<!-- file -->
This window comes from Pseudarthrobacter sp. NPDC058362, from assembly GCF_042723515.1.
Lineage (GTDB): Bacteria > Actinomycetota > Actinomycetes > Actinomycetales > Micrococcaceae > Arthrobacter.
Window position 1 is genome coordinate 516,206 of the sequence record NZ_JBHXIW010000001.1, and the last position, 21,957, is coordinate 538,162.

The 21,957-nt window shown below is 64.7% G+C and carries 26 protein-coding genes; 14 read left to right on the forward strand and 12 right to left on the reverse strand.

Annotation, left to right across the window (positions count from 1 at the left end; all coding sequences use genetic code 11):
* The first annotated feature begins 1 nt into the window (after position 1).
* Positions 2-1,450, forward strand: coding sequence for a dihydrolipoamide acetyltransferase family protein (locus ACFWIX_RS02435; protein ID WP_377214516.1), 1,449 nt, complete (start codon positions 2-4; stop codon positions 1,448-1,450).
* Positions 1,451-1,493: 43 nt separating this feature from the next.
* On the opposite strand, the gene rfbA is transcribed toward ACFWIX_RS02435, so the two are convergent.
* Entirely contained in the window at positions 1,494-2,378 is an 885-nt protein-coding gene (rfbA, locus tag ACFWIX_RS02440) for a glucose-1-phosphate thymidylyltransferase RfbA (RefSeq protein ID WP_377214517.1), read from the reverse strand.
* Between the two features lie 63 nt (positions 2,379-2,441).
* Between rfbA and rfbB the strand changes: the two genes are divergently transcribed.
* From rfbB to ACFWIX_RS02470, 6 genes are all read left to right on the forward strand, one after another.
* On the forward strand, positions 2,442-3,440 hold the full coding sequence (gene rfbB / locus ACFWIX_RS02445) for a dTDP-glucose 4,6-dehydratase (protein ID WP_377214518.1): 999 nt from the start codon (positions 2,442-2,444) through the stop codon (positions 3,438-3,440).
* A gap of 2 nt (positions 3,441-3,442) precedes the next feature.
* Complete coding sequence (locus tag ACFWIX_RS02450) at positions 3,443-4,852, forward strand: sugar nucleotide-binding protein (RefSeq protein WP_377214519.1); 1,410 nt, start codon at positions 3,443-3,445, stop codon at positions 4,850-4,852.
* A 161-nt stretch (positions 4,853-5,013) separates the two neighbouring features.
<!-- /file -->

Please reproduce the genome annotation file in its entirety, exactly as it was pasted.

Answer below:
This window comes from Pseudarthrobacter sp. NPDC058362, from assembly GCF_042723515.1.
Lineage (GTDB): Bacteria > Actinomycetota > Actinomycetes > Actinomycetales > Micrococcaceae > Arthrobacter.
Window position 1 is genome coordinate 516,206 of the sequence record NZ_JBHXIW010000001.1, and the last position, 21,957, is coordinate 538,162.

The 21,957-nt window shown below is 64.7% G+C and carries 26 protein-coding genes; 14 read left to right on the forward strand and 12 right to left on the reverse strand.

Annotation, left to right across the window (positions count from 1 at the left end; all coding sequences use genetic code 11):
* The first annotated feature begins 1 nt into the window (after position 1).
* Positions 2-1,450, forward strand: coding sequence for a dihydrolipoamide acetyltransferase family protein (locus ACFWIX_RS02435; protein ID WP_377214516.1), 1,449 nt, complete (start codon positions 2-4; stop codon positions 1,448-1,450).
* Positions 1,451-1,493: 43 nt separating this feature from the next.
* On the opposite strand, the gene rfbA is transcribed toward ACFWIX_RS02435, so the two are convergent.
* Entirely contained in the window at positions 1,494-2,378 is an 885-nt protein-coding gene (rfbA, locus tag ACFWIX_RS02440) for a glucose-1-phosphate thymidylyltransferase RfbA (RefSeq protein ID WP_377214517.1), read from the reverse strand.
* Between the two features lie 63 nt (positions 2,379-2,441).
* Between rfbA and rfbB the strand changes: the two genes are divergently transcribed.
* From rfbB to ACFWIX_RS02470, 6 genes are all read left to right on the forward strand, one after another.
* On the forward strand, positions 2,442-3,440 hold the full coding sequence (gene rfbB / locus ACFWIX_RS02445) for a dTDP-glucose 4,6-dehydratase (protein ID WP_377214518.1): 999 nt from the start codon (positions 2,442-2,444) through the stop codon (positions 3,438-3,440).
* A gap of 2 nt (positions 3,441-3,442) precedes the next feature.
* Complete coding sequence (locus tag ACFWIX_RS02450) at positions 3,443-4,852, forward strand: sugar nucleotide-binding protein (RefSeq protein WP_377214519.1); 1,410 nt, start codon at positions 3,443-3,445, stop codon at positions 4,850-4,852.
* A 161-nt stretch (positions 4,853-5,013) separates the two neighbouring features.